More than 1,500 of Microsoft's 3D emoji are open source and can be used by anyone. Microsoft hopes to encourage more creativity and inclusivity in the emoji space by making almost all of its library available on Figma and GitHub.
Microsoft didn't originally plan to open source its work, even though it released its emoji in Windows 11 and 3D versions in Microsoft Teams. According to Jon Friedman, Microsoft's CVP of design and research, initial focus was on building the body of work. It was aligned with our belief that the more open source we are, the more product excellence we can build, and the more relevant we can be.
Microsoft spent a lot of time on inclusive design and the different needs of emojis that span across different people, religions and countries. More than 1,500 emoji include custom skin tones, bright and saturated colors, and a focus on fun at work. One of the few that won't be opensourced simply because of legal requirements around Microsoft's trademarks is Clippy.
Microsoft wants creators to try new things. Friedman says that Microsoft is one design community that can only do so little. We want to engage the community and help them see and do more that is globally relevant.
Most of Microsoft's bright and colorful 3D emoji will be able to be used in a variety of ways. Friedman thinks we will see things that are unique and specific. There were people who did versions of our app icons when we did them a long time ago. It was really good. It was an expression of creativity.
Once the community starts experimenting, we will likely see creators build on Microsoft's emoji to bring holiday themes or even more unique skin tones. It is easy to imagine Halloween sets of emoji that are different to different parts of the world.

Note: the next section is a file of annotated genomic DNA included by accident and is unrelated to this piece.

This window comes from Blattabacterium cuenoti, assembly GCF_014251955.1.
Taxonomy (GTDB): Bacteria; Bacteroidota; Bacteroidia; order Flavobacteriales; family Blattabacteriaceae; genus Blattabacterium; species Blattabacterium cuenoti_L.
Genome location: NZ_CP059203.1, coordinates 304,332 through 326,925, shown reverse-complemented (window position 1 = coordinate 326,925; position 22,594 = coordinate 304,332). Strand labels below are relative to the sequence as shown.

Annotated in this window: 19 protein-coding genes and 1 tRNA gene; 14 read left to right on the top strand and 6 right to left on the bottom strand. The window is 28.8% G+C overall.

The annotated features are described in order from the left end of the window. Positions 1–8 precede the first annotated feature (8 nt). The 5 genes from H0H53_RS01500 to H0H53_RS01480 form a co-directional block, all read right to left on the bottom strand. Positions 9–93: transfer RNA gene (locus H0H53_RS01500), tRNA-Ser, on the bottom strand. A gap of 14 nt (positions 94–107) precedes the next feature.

The changing state of work is one of the reasons why Microsoft is opensourced. Businesses and employees have been forced to work differently because of remote and hybrid work.
The pre-pandemic idea of professionalism in the workplace has changed with the use of hybrid work. According to Friedman, one of the things he saw start to happen in Teams is people using heart reactions who are very serious, important executive people at Microsoft who were suddenly loving things, loving comments, or using emojis in sentences.
Friedman saysFacial expression or body language was disconnected from our communications, so we started to have other rich conversations that were almost as engaging as the video conversations we were having. mojis allowed people to feel a little more comfortable with reacting to things in a more authentic way.
Microsoft wants to see how the community of creators builds on its library of emoji. Japan's traditions of picture-making led to the evolution of the original roots of emojis. Friedman says there is power in building on the work of others. We can't wait to see how you break boundaries, change our designs, and take the Fluent emoji to places we can't predict.
I hope that the creative freedom of the community will inspire Microsoft to allow a system-wide replacement of emoji so Windows users can add themed emoji for different holidays and more. Windows 11 users would love to see the truly 3D versions of Microsoft's emoji in the operating system.